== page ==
This year the organizers produced a map available at participating venues with event locations, opening times and short statements submitted by each participants. To start, we downloaded a stripped-down printable version of the map from the B-side blog, which, if you were lucky, functioned as a way to find a venue with a real map – or as a handy place to put your chewing gum if you were not. Fortunately, (with the help of some very attractive, young Dutch men) we experienced the former. Upon securing the official B-side map we looked over the participating 25 venues, including the three main jewelry galleries in Amsterdam. With the exception of the established galleries and a few others, most of the statements on the back of the map provided little insight into the anatomy of the show or venue, but rather outlined inspirations or artistic intentions. Although interesting, these blurbs did not make formulating a plan of attack easy. With Sieraad Fair AND the opening of Liesbeth den Besten’s show Unleashed! Limitless Jewelry all in the same weekend, our dance card was ridiculously full. So, despite Amsterdam’s supreme walkability, excellent public transportation and unseasonably lovely weather, we found it impossible to see everything. As a person who is only newly familiar with the city, the map, which delineated the carriage ways but not the street names, did not always lead us in the right direction. Those that know me can vouch, I have an excellent sense of direction and am a skilled reader of maps, but this map, although a nice piece of graphic design, was not the adept tool it needed to be for efficient art seeing. We WOULD have made it to an impressive 18 out of 25 exhibitions if we had not, on a few occasions, gotten irrevocably lost. In all we saw 16 shows.
HIGHS-HIGHS & LOW-LOWS
As a trained maker, visiting ateliers proved to be the most enjoyable. There is something exciting about seeing a makers work space, but it also seems that the warmest atmospheres exist in artist studios. They feel at home, they offer you tea, they want to chat. In a word, these spaces were FUN.
Julia invited former studio-mate Antje to mount a show together in her large institutional space. The work was simply displayed on the walls and on makeshift pedestals consisting of crates and boards. Both jewelers work relatively big, both with wood, both with similar color palettes, but with very different aesthetic sensibilities.
Same same but different, Nolia Shakti and Lucie Zampova
In her studio which boasts excellent skylights, Nolia presented her ‘Throw away Gold’ collection of necklaces and earrings which are constructed from the colored foil of Nespresso machine coffee capsules and gold. Also on show, the debut of Lucie Zampova’s collection of jewelry inspired by the contrasts between the modern and ancient ways of life in Hong Kong.
I was a cloud, Vanessa de Gruijter
The front of the space featured jewelry and ceramic sculpture by Vanessa who spent last year in residence at the European Ceramic Work Centre in Den Bosch, NL. Trained as a jeweler at the Gerrit Rietveld Academy, Vanessa has more recently engaged in ceramic studies of the anthropomorphization of the animal kingdom by humans.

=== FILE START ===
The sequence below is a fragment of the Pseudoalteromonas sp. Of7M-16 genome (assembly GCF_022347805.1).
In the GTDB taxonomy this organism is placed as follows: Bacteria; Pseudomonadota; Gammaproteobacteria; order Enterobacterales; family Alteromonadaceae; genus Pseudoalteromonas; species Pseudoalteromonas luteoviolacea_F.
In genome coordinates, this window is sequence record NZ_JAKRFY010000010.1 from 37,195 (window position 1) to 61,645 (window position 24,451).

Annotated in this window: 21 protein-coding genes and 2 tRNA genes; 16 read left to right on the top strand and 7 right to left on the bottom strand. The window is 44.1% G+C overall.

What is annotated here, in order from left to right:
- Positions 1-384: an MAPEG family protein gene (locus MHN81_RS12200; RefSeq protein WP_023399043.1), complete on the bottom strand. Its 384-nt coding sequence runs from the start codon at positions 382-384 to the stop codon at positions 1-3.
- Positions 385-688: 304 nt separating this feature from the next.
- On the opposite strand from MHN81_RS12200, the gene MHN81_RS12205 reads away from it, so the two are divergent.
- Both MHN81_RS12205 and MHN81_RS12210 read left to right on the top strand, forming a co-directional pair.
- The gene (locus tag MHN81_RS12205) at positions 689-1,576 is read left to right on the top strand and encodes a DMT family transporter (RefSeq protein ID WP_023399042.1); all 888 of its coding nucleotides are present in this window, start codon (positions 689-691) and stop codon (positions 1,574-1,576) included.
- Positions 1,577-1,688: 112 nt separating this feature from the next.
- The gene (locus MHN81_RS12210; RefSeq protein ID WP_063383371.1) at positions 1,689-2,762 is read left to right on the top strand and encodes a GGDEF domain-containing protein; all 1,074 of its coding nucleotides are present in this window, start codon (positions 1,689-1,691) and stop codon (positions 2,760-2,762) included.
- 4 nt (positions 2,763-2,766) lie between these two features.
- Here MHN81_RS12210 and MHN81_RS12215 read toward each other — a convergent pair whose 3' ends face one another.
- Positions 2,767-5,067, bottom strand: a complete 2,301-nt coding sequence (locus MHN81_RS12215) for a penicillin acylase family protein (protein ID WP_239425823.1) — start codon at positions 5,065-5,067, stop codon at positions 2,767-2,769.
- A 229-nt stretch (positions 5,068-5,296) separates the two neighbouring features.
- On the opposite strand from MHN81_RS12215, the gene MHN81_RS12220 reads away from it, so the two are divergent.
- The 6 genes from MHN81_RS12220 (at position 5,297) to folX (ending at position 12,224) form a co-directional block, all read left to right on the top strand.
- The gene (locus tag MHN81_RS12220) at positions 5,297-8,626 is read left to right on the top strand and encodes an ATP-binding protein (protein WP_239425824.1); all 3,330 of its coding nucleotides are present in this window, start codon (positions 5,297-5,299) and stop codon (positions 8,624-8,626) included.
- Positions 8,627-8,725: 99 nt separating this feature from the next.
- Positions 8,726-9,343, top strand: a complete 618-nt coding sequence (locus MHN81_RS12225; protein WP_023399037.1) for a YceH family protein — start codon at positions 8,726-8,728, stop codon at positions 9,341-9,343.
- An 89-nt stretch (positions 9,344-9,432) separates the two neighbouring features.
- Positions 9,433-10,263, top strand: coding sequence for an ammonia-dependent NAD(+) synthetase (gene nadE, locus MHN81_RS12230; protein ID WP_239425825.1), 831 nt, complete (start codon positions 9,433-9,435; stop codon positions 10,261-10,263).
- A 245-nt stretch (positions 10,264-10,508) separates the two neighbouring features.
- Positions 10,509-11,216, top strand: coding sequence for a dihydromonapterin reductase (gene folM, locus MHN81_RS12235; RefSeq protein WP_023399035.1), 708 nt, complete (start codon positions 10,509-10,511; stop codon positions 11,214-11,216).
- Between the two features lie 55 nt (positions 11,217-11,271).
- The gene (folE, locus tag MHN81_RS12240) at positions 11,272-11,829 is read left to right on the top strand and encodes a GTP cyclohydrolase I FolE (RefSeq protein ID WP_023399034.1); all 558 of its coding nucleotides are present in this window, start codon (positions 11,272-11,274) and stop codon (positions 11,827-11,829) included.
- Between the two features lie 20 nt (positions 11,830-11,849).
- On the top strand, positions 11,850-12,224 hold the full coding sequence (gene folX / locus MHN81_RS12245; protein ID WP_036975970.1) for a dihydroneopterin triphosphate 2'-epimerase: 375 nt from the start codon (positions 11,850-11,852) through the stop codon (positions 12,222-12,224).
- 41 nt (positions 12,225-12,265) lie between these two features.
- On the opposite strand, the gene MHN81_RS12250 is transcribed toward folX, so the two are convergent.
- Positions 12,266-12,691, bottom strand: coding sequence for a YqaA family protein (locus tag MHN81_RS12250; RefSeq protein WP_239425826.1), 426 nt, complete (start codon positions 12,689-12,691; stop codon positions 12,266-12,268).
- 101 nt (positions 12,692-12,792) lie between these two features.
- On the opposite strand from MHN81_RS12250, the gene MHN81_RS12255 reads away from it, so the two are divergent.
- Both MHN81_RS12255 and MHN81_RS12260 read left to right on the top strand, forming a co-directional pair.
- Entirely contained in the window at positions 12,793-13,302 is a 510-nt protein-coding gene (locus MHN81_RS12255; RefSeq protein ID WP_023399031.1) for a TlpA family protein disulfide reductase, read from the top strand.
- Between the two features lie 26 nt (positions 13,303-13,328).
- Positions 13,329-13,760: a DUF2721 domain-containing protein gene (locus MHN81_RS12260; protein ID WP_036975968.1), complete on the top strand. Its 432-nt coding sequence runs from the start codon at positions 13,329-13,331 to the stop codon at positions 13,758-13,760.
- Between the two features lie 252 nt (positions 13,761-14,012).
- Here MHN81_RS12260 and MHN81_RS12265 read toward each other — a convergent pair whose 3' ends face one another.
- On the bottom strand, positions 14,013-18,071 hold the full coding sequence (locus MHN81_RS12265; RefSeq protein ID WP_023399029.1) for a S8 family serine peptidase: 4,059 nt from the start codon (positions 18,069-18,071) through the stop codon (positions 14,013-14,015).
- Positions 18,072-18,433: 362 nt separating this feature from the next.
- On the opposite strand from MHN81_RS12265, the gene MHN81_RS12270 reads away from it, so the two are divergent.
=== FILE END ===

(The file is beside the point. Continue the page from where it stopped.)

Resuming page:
Steinbeisser is an organization that describes themselves as, “…a temporary art space that functions as a contact point for diverse forms of artistic expression, a stage for exhibitions, performances and experiments, a store for contemporary jewellery, design and fashion”. Several performance events along with the exhibition ’10 Years Retrospective of Shoemaker Kei Kagami’ took place at the Lloyd Hotel & Cultural Embassy during the B-side festival. Steinbeisser has hosted many events at this location, mostly utilizing the hotel’s bar, a bauhausian affair with red and white tiled walls, and a red formica bar.
Performance event ‘She decided to by Flowers by Herself’, Monika Brugger, Marzena Krzeminska and Simon Tanguy
Several performances took place around the city.
AMAZEMENT & ADVICE
This being only the second year of B-side the organizers have really made something amazing with great potential to grow and improve. The inclusivity of the festival is what makes it special – allowing for a spirit of exploration and experimentation. But, IF the organizers were asking for advice…
First, I would suggest that they consider adding to the artist submitted statements, which mostly function as statements of intent but say little about what it is you are in for as a viewer. With so much to see this makes it difficult to plan a route with much strategy. Some visitors may be interested in more traditional venues or ateliers, while others might be okay with combining their plotted course with some shopping at venue/boutiques or lunch at venue/cafes. Viewer expectations should be critically thought about by both artists and organizers. When viewers are really working hard to see your work, they need to feel rewarded in order to come away with a good feeling about what they see. Giving them a clue is a great way to start.
Second, make a map that is more than good graphic design – with ALL the street names. There were a few exhibitions we really wanted to see but completely missed (Black to Kawaii & Psycho) because we were lost.
And third, keep doing this! The future of the field is recurring topic of discussion. What should it look like? How will can jewelers reach patrons in the digital age? Etcetera. Events like B-side should be part of it, as a platform for discovery for both artists and viewers.